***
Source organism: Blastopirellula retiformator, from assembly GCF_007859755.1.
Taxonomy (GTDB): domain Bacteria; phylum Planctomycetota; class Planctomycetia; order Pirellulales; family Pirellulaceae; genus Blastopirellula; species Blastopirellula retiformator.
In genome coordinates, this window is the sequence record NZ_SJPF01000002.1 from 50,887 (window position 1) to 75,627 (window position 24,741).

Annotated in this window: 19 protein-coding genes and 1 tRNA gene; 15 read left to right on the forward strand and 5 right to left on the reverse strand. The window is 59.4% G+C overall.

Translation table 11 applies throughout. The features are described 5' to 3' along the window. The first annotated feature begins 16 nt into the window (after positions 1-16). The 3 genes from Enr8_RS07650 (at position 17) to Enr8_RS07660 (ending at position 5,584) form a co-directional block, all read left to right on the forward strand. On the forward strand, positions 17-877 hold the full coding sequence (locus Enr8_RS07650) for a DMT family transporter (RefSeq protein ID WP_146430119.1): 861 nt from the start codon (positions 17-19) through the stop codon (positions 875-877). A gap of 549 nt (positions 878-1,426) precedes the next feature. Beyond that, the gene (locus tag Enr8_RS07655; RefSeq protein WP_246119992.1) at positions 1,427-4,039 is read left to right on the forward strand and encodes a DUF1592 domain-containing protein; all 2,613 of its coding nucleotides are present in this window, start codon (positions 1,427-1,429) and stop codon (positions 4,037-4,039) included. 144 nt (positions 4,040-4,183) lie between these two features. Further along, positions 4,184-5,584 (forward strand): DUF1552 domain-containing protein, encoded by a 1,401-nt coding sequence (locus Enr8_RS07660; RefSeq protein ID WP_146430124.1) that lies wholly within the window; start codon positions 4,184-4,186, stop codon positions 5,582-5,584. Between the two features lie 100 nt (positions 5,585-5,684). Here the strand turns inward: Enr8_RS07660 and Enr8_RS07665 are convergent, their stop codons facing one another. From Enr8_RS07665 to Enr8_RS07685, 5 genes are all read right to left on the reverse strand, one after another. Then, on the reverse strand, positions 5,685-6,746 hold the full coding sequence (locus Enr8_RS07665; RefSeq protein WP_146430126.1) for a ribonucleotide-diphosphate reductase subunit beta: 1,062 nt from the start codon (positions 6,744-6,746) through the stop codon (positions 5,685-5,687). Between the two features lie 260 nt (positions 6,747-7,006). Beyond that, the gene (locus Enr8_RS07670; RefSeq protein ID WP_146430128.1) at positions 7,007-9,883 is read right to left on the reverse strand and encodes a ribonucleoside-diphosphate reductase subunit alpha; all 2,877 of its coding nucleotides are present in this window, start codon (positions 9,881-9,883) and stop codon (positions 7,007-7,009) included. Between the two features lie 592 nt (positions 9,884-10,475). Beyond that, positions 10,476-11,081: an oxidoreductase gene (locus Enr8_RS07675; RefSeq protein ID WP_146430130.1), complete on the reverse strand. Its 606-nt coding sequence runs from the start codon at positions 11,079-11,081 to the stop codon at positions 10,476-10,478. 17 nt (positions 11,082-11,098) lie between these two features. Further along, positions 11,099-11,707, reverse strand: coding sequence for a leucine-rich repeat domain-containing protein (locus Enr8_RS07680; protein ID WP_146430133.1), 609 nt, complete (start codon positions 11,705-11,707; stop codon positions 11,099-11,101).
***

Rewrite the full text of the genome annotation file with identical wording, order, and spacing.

Source organism: Blastopirellula retiformator, from assembly GCF_007859755.1.
Taxonomy (GTDB): domain Bacteria; phylum Planctomycetota; class Planctomycetia; order Pirellulales; family Pirellulaceae; genus Blastopirellula; species Blastopirellula retiformator.
In genome coordinates, this window is the sequence record NZ_SJPF01000002.1 from 50,887 (window position 1) to 75,627 (window position 24,741).

Annotated in this window: 19 protein-coding genes and 1 tRNA gene; 15 read left to right on the forward strand and 5 right to left on the reverse strand. The window is 59.4% G+C overall.

Translation table 11 applies throughout. The features are described 5' to 3' along the window. The first annotated feature begins 16 nt into the window (after positions 1-16). The 3 genes from Enr8_RS07650 (at position 17) to Enr8_RS07660 (ending at position 5,584) form a co-directional block, all read left to right on the forward strand. On the forward strand, positions 17-877 hold the full coding sequence (locus Enr8_RS07650) for a DMT family transporter (RefSeq protein ID WP_146430119.1): 861 nt from the start codon (positions 17-19) through the stop codon (positions 875-877). A gap of 549 nt (positions 878-1,426) precedes the next feature. Beyond that, the gene (locus tag Enr8_RS07655; RefSeq protein WP_246119992.1) at positions 1,427-4,039 is read left to right on the forward strand and encodes a DUF1592 domain-containing protein; all 2,613 of its coding nucleotides are present in this window, start codon (positions 1,427-1,429) and stop codon (positions 4,037-4,039) included. 144 nt (positions 4,040-4,183) lie between these two features. Further along, positions 4,184-5,584 (forward strand): DUF1552 domain-containing protein, encoded by a 1,401-nt coding sequence (locus Enr8_RS07660; RefSeq protein ID WP_146430124.1) that lies wholly within the window; start codon positions 4,184-4,186, stop codon positions 5,582-5,584. Between the two features lie 100 nt (positions 5,585-5,684). Here the strand turns inward: Enr8_RS07660 and Enr8_RS07665 are convergent, their stop codons facing one another. From Enr8_RS07665 to Enr8_RS07685, 5 genes are all read right to left on the reverse strand, one after another. Then, on the reverse strand, positions 5,685-6,746 hold the full coding sequence (locus Enr8_RS07665; RefSeq protein WP_146430126.1) for a ribonucleotide-diphosphate reductase subunit beta: 1,062 nt from the start codon (positions 6,744-6,746) through the stop codon (positions 5,685-5,687). Between the two features lie 260 nt (positions 6,747-7,006). Beyond that, the gene (locus Enr8_RS07670; RefSeq protein ID WP_146430128.1) at positions 7,007-9,883 is read right to left on the reverse strand and encodes a ribonucleoside-diphosphate reductase subunit alpha; all 2,877 of its coding nucleotides are present in this window, start codon (positions 9,881-9,883) and stop codon (positions 7,007-7,009) included. Between the two features lie 592 nt (positions 9,884-10,475). Beyond that, positions 10,476-11,081: an oxidoreductase gene (locus Enr8_RS07675; RefSeq protein ID WP_146430130.1), complete on the reverse strand. Its 606-nt coding sequence runs from the start codon at positions 11,079-11,081 to the stop codon at positions 10,476-10,478. 17 nt (positions 11,082-11,098) lie between these two features. Further along, positions 11,099-11,707, reverse strand: coding sequence for a leucine-rich repeat domain-containing protein (locus Enr8_RS07680; protein ID WP_146430133.1), 609 nt, complete (start codon positions 11,705-11,707; stop codon positions 11,099-11,101).